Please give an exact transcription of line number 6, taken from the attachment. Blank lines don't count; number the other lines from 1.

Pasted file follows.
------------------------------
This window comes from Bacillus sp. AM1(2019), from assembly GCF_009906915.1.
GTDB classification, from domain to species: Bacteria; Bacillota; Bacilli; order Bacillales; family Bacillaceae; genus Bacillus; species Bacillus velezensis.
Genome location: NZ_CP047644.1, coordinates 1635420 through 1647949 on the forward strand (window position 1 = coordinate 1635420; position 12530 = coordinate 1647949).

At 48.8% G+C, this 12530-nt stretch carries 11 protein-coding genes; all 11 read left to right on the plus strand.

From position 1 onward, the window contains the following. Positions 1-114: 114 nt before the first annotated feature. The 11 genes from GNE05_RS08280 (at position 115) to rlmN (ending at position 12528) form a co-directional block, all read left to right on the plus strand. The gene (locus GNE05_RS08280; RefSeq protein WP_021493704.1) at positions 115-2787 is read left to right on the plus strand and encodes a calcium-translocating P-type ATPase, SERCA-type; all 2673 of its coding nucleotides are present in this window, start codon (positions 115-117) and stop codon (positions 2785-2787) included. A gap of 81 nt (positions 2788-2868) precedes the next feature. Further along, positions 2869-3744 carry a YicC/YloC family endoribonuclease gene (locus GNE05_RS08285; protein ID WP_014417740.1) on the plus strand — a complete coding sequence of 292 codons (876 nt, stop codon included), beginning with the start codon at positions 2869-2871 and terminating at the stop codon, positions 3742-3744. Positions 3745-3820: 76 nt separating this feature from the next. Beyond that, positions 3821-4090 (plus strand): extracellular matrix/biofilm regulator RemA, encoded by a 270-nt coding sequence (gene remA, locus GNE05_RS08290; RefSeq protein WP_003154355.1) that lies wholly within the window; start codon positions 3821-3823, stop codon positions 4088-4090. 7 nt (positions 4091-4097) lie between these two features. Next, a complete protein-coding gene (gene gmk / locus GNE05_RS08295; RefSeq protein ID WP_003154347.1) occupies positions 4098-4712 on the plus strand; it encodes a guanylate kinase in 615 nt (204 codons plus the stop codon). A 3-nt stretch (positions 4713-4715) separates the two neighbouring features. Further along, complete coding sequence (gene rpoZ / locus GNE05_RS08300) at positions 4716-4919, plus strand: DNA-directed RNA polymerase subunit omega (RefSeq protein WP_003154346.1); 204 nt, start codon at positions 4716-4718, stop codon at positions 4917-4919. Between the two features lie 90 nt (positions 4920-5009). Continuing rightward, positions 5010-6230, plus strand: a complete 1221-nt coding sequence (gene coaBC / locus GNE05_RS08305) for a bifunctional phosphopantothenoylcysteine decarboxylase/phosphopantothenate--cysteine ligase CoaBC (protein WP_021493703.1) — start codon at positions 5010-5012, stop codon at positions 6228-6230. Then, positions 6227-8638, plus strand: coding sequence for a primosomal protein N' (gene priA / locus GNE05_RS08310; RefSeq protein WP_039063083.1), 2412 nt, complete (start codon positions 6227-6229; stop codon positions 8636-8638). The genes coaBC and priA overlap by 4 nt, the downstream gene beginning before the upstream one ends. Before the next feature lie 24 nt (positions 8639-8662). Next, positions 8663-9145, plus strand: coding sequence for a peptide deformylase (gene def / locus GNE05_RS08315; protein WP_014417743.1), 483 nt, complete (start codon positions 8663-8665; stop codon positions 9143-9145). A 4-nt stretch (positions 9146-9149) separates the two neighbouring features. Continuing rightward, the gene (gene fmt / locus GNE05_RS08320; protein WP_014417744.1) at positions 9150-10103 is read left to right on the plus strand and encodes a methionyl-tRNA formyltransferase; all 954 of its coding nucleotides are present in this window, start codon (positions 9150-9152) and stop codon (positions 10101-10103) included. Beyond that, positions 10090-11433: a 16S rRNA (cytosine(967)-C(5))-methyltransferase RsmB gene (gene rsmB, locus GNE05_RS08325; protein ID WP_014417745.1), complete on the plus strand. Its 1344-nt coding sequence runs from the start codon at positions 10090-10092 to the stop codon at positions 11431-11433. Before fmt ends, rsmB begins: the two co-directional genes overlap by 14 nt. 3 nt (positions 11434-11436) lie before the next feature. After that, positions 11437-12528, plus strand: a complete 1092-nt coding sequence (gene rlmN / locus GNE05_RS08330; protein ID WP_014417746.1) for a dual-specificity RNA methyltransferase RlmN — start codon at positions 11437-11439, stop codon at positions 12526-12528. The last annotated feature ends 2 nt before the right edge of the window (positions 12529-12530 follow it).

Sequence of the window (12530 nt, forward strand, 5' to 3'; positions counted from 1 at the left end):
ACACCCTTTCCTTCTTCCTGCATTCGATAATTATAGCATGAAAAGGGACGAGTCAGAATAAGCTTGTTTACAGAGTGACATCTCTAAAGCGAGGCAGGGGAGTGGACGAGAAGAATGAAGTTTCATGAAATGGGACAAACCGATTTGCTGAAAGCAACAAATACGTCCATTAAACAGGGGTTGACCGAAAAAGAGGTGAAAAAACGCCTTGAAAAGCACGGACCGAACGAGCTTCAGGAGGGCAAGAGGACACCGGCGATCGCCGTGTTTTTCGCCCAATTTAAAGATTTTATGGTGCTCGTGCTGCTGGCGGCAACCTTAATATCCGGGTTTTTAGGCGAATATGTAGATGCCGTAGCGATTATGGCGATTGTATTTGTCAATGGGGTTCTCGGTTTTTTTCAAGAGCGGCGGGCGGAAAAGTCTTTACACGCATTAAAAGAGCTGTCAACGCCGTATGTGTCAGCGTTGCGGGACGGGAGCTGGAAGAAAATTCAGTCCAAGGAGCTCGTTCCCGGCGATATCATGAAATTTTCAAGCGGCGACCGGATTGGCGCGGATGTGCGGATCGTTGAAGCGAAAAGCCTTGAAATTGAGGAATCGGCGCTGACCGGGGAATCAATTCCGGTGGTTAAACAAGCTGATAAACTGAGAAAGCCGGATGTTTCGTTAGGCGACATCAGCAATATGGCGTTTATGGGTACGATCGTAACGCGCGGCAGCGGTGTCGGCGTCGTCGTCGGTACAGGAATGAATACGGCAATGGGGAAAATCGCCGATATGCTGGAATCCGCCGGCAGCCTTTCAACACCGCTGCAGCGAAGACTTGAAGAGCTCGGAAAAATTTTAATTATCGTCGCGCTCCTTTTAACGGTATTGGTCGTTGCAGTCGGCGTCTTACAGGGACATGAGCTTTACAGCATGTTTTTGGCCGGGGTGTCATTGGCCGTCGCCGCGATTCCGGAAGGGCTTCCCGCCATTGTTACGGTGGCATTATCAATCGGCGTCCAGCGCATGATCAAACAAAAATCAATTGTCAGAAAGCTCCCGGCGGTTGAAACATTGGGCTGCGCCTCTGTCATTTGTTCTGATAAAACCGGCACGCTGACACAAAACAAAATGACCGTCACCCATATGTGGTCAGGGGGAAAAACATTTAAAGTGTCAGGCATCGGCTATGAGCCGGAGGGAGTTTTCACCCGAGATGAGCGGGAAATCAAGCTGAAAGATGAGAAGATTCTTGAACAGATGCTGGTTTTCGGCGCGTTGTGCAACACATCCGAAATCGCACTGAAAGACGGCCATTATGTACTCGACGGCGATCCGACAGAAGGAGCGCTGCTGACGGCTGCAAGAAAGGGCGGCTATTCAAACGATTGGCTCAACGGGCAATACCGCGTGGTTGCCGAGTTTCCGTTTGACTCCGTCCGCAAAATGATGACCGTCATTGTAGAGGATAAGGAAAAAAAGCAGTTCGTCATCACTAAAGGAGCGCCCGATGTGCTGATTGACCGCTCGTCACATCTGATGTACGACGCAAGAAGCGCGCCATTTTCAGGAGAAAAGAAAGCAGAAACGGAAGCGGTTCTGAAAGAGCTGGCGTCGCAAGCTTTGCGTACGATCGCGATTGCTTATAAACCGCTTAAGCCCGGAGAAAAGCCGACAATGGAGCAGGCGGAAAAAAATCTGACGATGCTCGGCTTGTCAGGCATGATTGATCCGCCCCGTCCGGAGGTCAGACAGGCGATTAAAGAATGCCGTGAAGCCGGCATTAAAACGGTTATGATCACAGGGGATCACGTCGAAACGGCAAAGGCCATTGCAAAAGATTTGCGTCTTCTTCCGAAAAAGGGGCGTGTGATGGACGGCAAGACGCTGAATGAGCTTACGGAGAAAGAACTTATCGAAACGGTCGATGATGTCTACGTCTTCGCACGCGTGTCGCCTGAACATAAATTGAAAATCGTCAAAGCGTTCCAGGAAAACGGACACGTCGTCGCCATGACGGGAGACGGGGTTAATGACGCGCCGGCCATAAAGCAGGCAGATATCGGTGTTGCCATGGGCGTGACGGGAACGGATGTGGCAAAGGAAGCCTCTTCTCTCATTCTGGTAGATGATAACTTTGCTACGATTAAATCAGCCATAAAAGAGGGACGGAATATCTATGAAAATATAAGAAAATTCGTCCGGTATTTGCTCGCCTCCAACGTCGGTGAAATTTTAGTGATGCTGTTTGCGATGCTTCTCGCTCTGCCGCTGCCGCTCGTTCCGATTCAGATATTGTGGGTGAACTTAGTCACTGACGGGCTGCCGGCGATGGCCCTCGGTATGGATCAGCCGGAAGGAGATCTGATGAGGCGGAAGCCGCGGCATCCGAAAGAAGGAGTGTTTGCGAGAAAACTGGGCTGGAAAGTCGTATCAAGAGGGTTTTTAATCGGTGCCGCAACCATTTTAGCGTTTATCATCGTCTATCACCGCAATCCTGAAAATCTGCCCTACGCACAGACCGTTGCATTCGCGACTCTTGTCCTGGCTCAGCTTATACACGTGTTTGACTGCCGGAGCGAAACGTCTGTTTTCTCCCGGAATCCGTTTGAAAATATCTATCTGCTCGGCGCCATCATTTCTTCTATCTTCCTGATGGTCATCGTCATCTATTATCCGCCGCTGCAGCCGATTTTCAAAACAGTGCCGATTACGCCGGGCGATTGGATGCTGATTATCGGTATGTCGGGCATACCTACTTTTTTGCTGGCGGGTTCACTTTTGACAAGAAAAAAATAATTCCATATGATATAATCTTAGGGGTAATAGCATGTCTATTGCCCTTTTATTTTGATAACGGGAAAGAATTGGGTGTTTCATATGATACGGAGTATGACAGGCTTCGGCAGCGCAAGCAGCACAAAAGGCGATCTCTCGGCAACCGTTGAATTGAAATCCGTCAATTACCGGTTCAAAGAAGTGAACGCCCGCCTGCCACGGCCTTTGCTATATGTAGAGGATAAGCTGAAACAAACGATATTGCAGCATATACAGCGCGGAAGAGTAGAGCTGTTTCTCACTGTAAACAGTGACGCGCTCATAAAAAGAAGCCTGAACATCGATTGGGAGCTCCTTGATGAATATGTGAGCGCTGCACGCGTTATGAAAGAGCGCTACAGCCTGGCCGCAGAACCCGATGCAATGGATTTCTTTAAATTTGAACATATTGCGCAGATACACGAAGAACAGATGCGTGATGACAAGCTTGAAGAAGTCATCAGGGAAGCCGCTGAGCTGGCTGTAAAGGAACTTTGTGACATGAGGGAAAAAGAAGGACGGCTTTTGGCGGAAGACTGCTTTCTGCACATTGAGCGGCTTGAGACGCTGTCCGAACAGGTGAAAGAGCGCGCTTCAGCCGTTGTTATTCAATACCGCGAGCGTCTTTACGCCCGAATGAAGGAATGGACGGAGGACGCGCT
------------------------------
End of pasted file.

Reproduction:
Sequence of the window (12530 nt, forward strand, 5' to 3'; positions counted from 1 at the left end):